[1] LAXTON, R.R. and MACHIN, A.W. On the decomposition of near-rings. Abh. Math. Sem. Univ. Hamburg 38 (1972), 221-230.
[2] HARTNEY J.F.T. On the decomposition of the s-radical of a near-ring. Proc. Edinb. Math. Soc. 33 (1990) 11-22.


The Minimal and Maximal Right Ideals in the Nearring of Polynomials

Lucyna Kabza, Hammond, LA, USA

Let R be a commutative ring with identity. Then (R[x],+,) is a nearring of polynomials with the usual addition and function composition. The maximal ideals of this nearring were studied by J. R. Clay and D. K. Doi (with R = F, F an arbitrary field) and by H. Kautschitsch, who determined all maximal ideals over an arbitrary commutative ring R with identity with more than two elements. In this paper the minimal and maximal right ideals of R[x] are studied and some necessary properties of these ideals are established. Moreover, some maximal right ideals of Z2[x] are explicitly given.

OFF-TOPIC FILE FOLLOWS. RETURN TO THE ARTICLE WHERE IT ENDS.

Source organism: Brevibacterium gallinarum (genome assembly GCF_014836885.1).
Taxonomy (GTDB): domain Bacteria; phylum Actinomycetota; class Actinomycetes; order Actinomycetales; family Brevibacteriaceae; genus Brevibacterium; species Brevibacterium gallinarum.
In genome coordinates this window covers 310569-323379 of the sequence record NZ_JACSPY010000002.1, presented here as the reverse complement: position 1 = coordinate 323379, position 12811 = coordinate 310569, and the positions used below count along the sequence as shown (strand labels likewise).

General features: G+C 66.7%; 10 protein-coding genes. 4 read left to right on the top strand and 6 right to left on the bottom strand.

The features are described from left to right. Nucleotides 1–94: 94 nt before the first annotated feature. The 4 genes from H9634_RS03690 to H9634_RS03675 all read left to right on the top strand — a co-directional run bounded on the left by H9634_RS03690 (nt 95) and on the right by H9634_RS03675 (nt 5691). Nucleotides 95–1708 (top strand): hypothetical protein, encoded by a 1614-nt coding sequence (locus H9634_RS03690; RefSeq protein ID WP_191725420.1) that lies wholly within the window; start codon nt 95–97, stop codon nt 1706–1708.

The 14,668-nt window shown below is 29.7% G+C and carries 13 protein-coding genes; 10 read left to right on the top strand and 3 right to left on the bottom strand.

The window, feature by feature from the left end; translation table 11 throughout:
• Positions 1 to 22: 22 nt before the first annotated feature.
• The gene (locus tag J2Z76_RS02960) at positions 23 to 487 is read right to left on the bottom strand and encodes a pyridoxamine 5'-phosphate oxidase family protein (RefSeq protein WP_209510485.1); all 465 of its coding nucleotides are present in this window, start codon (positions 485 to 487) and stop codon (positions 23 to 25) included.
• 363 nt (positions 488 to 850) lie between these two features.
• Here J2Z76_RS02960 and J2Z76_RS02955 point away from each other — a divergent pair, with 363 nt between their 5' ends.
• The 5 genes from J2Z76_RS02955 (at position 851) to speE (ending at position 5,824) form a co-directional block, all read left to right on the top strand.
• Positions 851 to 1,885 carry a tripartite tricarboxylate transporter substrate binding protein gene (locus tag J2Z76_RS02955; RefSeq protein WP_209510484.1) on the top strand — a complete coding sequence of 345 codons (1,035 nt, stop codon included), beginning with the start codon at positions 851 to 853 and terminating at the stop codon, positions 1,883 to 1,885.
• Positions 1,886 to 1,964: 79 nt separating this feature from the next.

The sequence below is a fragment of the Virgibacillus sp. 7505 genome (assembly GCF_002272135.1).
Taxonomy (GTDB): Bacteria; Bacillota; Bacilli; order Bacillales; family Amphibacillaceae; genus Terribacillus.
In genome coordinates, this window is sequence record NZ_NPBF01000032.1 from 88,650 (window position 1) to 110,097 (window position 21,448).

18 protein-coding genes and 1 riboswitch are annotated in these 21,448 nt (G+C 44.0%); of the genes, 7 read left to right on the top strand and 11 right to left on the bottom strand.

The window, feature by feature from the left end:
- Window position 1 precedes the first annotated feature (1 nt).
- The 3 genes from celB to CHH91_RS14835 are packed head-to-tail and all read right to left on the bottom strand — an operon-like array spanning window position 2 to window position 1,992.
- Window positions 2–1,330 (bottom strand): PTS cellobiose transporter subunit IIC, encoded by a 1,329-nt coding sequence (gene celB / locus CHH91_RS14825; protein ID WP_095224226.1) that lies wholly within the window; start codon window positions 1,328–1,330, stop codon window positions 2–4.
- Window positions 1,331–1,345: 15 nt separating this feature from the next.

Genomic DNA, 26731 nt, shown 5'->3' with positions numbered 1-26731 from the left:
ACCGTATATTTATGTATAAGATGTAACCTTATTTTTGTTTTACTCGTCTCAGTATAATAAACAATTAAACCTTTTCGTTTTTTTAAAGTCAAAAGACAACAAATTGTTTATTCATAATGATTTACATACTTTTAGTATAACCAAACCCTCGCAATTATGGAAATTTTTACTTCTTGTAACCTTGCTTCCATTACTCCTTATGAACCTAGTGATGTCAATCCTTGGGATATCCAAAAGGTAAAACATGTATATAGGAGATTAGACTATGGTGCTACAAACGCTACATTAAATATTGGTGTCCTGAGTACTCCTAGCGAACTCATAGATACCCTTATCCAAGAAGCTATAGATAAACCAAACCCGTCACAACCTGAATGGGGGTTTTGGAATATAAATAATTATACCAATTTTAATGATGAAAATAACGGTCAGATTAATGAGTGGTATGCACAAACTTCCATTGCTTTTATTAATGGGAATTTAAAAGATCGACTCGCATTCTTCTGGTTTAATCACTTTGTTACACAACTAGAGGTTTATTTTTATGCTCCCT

Ideals in the nearring of formal power series over local rings

Herrmann Kautschitsch

In this talk an overview about a special class of nearring ideals, which includes prime ideals, is given. It is also shown, how they are related to the ideal structure of the underlying coefficient ring and how they are connected to the ring ideals.


On Recent developments of planar nearrings

Wen-Fong Ke, Tainan

In this talk, I shall present some on-going researches on planar nearrings. For example, we have obtained a classification of isomorphic planar nearrings constructed from a fixed Ferrero pair, and the description of the automorphism group of some designs constructed. Some emphases will also be put on circular planar nearrings including the realization of the regular group of automorphisms, and the ``overlapping" of the graphs.

Slides of the talk


On Finite Goldie Dimension of Mn(N) Group Nn

Syam Prasad Kuncham, Manipal Institute of Technology, India